Some define a most valued product (MVP) as the first iteration of a product or the most simplified version of a product. It is that definition of the product that allows you to get to the market with the least development effort, the fastest, and the cheapest. Why does that not make sense?
Defining the MVP
We’ll start with a quote from the pitch of Patronus Health: ‘You wouldn’t run a marathon without training?’. In the same way you wouldn’t start a marathon sprinting. Pace yourself and be prepared to overcome hills or mountains. This requires training and continuous discipline. If bringing a medical or diagnostic device to the market was like running a marathon, then implementing the necessary regulations needs more preparation and dedication than ever before. Even more so with both in-vitro diagnostic regulation (IVDR) and medical device regulation (MDR).
Originally, Frank Robinson defined MVP as the right-sized product for your company and your customer. It should be sufficient to cause adoption, and satisfaction and ultimately drive sales. The most valued product is the product with the maximum ROI, over-development risk, and effort. More recently, MVP gained popularity due to Eric Reis’s Lean Start-up methodology wherein he describes it as that version of a new product that allows a team to collect the maximum amount of validated customer learning with the least effort.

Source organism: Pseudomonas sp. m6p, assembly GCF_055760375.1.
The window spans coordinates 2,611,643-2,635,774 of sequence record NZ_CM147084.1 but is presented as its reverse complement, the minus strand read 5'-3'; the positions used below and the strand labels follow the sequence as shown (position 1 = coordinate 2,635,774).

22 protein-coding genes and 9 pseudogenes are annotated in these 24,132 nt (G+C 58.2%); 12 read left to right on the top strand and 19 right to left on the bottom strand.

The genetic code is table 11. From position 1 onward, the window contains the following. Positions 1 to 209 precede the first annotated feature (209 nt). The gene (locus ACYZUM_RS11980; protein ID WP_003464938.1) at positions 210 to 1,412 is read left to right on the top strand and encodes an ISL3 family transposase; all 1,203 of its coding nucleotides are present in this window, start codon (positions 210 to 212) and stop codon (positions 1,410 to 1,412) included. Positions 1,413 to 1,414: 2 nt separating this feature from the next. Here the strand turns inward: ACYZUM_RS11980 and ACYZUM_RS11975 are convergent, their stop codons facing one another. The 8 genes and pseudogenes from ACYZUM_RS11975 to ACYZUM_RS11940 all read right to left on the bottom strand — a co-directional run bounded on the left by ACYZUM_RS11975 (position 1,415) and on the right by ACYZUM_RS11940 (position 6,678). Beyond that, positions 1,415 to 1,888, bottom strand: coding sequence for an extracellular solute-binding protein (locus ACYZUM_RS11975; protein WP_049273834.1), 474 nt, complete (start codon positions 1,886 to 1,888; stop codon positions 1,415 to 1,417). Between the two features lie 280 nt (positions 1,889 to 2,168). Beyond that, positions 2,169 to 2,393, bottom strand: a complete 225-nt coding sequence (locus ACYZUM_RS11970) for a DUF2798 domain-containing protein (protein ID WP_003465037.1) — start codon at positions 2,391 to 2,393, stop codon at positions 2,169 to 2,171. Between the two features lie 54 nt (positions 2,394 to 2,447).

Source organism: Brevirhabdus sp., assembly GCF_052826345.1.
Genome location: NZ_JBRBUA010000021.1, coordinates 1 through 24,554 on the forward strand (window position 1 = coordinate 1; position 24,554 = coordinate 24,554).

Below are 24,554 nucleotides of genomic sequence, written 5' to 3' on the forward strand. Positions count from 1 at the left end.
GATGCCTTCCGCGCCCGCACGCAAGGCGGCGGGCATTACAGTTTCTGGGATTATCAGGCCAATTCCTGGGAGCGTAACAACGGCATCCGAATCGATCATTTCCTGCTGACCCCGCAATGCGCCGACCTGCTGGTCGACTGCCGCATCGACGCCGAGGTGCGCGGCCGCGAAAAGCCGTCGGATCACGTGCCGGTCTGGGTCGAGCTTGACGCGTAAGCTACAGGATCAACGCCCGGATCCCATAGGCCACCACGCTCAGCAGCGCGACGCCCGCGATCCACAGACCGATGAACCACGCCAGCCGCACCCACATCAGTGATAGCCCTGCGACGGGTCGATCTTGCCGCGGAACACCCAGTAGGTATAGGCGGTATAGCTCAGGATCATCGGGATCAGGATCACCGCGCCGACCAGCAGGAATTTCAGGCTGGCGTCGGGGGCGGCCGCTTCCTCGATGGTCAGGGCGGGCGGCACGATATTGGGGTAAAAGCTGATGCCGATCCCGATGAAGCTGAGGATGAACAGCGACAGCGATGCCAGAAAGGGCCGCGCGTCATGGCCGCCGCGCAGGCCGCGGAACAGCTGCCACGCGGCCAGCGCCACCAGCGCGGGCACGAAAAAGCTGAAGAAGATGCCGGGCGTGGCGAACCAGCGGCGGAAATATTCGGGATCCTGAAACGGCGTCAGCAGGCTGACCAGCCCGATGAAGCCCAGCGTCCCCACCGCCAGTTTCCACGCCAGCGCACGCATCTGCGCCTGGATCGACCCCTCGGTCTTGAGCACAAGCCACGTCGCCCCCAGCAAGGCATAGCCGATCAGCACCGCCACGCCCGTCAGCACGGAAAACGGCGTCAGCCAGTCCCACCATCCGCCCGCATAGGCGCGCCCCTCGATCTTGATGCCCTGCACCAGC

In light of software products or products in less regulated industries, like consumer app development, this is a product that can be put in the marketplace. However, that’s not the case for the highly regulated industry of medical & diagnostic devices. Even more so with the IVDR and MDR industries. Here, product life cycles are at least 10-fold longer and even marginal small updates result in significant costs. Larger product iterations are simply out of the question.
Luckily many roads lead to Rome, hence we should look at alternative routes. Routes that provide us with the confidence that our future product results in the wanted adoption, satisfaction & sales. It requires a diligent approach to validate customer desires. A diligent approach as we aren’t only looking at their desires now. We’re also looking at how they may change in the upcoming months and years. We need to anticipate a longer time-to-market due to the overwhelmed notified bodies and the stringent regulatory requirements.
Instead of considering this a constraint or an external force that limits innovation, we regard this as an opportunity. An opportunity to thrive towards a most valued product. A defined system, a platform, and a service. That all have been validated diligently, through appropriate market studies. Through tangible mock-ups, contextual inquiries, megatrends, formative evaluations, and optimizing impact. An impact on the end-user, the clinician, the IT department and payers.
A most valued product should be elegant, and simple in use. It should create an experience, change the paradigm in its core desired and add value.
Looking for more insights on (smart) life sciences? Check out our other blog posts and perspectives.